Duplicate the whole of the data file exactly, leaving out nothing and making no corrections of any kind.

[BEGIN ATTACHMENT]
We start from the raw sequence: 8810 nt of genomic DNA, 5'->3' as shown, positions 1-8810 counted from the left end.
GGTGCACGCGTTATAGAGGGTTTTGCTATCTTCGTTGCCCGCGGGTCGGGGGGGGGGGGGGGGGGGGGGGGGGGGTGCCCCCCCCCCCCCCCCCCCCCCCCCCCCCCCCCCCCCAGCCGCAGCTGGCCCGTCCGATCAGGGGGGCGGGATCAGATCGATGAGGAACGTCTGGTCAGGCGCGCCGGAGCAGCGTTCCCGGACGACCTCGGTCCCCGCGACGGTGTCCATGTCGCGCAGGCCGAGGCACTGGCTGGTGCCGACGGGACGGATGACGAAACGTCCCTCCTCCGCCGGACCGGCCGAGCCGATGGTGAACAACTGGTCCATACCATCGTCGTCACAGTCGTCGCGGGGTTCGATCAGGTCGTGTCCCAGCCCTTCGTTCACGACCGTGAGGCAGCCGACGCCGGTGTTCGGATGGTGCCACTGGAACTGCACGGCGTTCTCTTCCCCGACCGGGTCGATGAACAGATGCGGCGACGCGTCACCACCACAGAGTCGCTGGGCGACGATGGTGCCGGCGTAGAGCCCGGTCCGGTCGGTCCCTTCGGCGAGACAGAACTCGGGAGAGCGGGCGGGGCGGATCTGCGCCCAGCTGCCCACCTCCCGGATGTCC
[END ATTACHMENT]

We start from the raw sequence: 8810 nt of genomic DNA, 5'->3' as shown, positions 1-8810 counted from the left end.
GGTGCACGCGTTATAGAGGGTTTTGCTATCTTCGTTGCCCGCGGGTCGGGGGGGGGGGGGGGGGGGGGGGGGGGGTGCCCCCCCCCCCCCCCCCCCCCCCCCCCCCCCCCCCCCAGCCGCAGCTGGCCCGTCCGATCAGGGGGGCGGGATCAGATCGATGAGGAACGTCTGGTCAGGCGCGCCGGAGCAGCGTTCCCGGACGACCTCGGTCCCCGCGACGGTGTCCATGTCGCGCAGGCCGAGGCACTGGCTGGTGCCGACGGGACGGATGACGAAACGTCCCTCCTCCGCCGGACCGGCCGAGCCGATGGTGAACAACTGGTCCATACCATCGTCGTCACAGTCGTCGCGGGGTTCGATCAGGTCGTGTCCCAGCCCTTCGTTCACGACCGTGAGGCAGCCGACGCCGGTGTTCGGATGGTGCCACTGGAACTGCACGGCGTTCTCTTCCCCGACCGGGTCGATGAACAGATGCGGCGACGCGTCACCACCACAGAGTCGCTGGGCGACGATGGTGCCGGCGTAGAGCCCGGTCCGGTCGGTCCCTTCGGCGAGACAGAACTCGGGAGAGCGGGCGGGGCGGATCTGCGCCCAGCTGCCCACCTCCCGGATGTCC